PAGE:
Proposed: A Papal Encyclical on Sexual Ethics

I intend to write a series of posts (one every week or two) detailing what a papal encyclical on sexual ethics might contain. Each post will cover a particular topic in sexual ethics. I will cite each existing teaching of the Magisterium and its level of authority, and note whether the teaching needs clarification or a more definitive promulgation. If there are common questions or doubts among the faithful on a particular topic, I’ll discuss whether the answers are already implied by the current teaching of the Magisterium, and what a new document might explicitly state as the answer to the question or doubt.

I say ‘our discussion’ because I am inviting other Catholics to join me in this discussion, especially by writing their own posts and articles on the topic. As for the comments in this blog, constructive comments are welcome. But especially in this set of posts, any comments merely arguing against existing Catholic teaching will be unlikely to survive the comment moderation process. The document HS is hypothetical, but the Church’s teaching on ethics is not.

However, I also believe that it is inevitable, sooner or later, that a Pope or an Ecumenical Council will respond to the fact that a large majority of Catholics are living in objective mortal sin by committing many various grave sexual sins without repentance, and by believing heretical ideas on sexual ethics. And since the Holy Spirit guides the Magisterium, the response will just as inevitably be to correct and condemn these grave sins. Though we are discussing a document which is certainly, at this point in time, hypothetical, it is also almost as certainly inevitable.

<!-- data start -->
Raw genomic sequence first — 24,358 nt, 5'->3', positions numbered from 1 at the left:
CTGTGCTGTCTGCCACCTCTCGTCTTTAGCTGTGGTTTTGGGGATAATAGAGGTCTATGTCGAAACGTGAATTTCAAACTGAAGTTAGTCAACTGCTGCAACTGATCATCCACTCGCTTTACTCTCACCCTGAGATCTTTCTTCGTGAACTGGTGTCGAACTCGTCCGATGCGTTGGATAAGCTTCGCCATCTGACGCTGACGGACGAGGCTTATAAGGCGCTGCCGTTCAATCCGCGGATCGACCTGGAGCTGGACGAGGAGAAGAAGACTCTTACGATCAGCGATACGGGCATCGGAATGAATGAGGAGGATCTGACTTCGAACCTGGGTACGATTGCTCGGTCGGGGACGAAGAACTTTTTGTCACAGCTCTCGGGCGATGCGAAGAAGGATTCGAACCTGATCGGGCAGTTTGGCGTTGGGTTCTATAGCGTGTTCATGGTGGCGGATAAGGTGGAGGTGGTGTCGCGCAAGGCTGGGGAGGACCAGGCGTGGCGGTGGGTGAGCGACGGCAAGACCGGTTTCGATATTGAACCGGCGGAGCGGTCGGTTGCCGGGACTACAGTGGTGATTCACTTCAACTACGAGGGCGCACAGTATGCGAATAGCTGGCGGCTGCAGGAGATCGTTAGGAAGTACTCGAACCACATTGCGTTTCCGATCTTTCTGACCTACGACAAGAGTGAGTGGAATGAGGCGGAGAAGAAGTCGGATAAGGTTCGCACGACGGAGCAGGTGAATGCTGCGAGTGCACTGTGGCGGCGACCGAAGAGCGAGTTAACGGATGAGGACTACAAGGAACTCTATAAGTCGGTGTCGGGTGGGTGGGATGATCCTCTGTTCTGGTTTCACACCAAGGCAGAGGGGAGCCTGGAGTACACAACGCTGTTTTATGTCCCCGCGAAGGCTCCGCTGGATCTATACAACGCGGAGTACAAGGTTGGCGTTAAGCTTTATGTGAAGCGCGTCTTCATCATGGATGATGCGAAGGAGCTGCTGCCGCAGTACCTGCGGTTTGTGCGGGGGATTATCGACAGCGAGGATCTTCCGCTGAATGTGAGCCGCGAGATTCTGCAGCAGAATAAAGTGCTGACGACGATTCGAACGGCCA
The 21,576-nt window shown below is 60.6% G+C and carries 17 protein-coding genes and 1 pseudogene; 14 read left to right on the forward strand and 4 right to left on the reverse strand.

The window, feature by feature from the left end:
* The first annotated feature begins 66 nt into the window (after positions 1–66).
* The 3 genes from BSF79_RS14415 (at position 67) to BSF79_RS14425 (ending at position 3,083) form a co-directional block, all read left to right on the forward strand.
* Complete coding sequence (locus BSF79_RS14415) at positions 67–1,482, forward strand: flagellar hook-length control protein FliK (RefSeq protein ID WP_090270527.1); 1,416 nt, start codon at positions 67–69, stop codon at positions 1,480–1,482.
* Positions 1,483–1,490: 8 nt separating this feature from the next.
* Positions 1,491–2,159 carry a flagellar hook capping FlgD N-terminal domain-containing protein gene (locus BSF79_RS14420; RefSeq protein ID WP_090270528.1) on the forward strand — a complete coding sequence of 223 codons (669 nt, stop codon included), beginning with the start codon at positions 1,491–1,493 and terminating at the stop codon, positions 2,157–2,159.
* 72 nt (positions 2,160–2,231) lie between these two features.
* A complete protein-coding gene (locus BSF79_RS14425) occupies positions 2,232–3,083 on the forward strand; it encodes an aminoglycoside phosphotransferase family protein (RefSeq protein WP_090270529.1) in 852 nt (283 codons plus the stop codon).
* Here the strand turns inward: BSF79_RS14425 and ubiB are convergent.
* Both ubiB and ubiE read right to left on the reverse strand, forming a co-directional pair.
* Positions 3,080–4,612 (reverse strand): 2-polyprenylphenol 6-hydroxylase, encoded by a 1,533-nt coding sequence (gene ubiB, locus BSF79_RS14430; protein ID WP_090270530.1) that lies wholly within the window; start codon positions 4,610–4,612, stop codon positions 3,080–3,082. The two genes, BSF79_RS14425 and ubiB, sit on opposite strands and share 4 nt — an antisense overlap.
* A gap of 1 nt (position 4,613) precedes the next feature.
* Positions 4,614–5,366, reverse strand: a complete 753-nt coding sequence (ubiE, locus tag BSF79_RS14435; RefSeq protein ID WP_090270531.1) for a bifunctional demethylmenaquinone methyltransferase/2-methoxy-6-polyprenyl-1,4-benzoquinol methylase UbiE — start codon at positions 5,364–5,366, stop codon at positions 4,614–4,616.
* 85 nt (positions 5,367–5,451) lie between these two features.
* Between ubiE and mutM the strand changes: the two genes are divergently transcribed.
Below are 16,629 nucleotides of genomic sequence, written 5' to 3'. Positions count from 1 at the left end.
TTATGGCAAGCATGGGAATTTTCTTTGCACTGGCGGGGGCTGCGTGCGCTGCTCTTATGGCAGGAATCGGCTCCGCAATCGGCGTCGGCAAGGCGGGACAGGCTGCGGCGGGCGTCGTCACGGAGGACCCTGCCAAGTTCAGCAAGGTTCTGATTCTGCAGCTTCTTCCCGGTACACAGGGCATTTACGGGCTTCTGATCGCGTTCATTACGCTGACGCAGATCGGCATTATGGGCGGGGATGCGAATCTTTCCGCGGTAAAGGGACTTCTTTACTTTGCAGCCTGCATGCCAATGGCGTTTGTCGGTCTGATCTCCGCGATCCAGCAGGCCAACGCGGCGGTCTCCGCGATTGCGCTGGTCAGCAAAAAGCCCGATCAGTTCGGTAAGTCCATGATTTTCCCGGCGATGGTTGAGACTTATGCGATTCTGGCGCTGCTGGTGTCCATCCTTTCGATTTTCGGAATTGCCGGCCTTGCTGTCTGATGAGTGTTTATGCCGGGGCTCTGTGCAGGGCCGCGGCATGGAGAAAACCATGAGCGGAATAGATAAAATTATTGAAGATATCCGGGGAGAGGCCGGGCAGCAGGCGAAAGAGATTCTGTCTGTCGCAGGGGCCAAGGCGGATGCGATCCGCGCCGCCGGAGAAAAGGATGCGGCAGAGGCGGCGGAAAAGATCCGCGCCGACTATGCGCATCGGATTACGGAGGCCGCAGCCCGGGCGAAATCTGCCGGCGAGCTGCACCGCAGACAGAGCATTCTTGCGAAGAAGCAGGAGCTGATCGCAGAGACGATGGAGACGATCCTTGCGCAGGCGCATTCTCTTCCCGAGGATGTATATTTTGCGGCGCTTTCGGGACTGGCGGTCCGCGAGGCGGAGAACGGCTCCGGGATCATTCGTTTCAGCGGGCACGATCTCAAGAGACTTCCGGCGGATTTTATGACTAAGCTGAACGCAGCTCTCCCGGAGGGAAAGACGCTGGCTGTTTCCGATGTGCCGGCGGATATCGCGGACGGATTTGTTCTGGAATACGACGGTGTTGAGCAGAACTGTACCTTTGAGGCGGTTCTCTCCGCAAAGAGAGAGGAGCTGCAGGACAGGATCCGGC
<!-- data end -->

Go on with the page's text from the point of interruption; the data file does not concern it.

Extent and Nature of the Problem

Very many Catholics do not believe and do not follow the teachings of the Catholic Church on contraception, on abortion, on artificial procreation (e.g. IVF), on pre-marital sex, on homosexuality, on same-sex ‘marriage’, on unnatural sexual acts within marriage, on masturbation, on lust, and on the different roles given to men and women by God in the family, society, and the Church, especially the teaching that only men can be ordained as priests and bishops.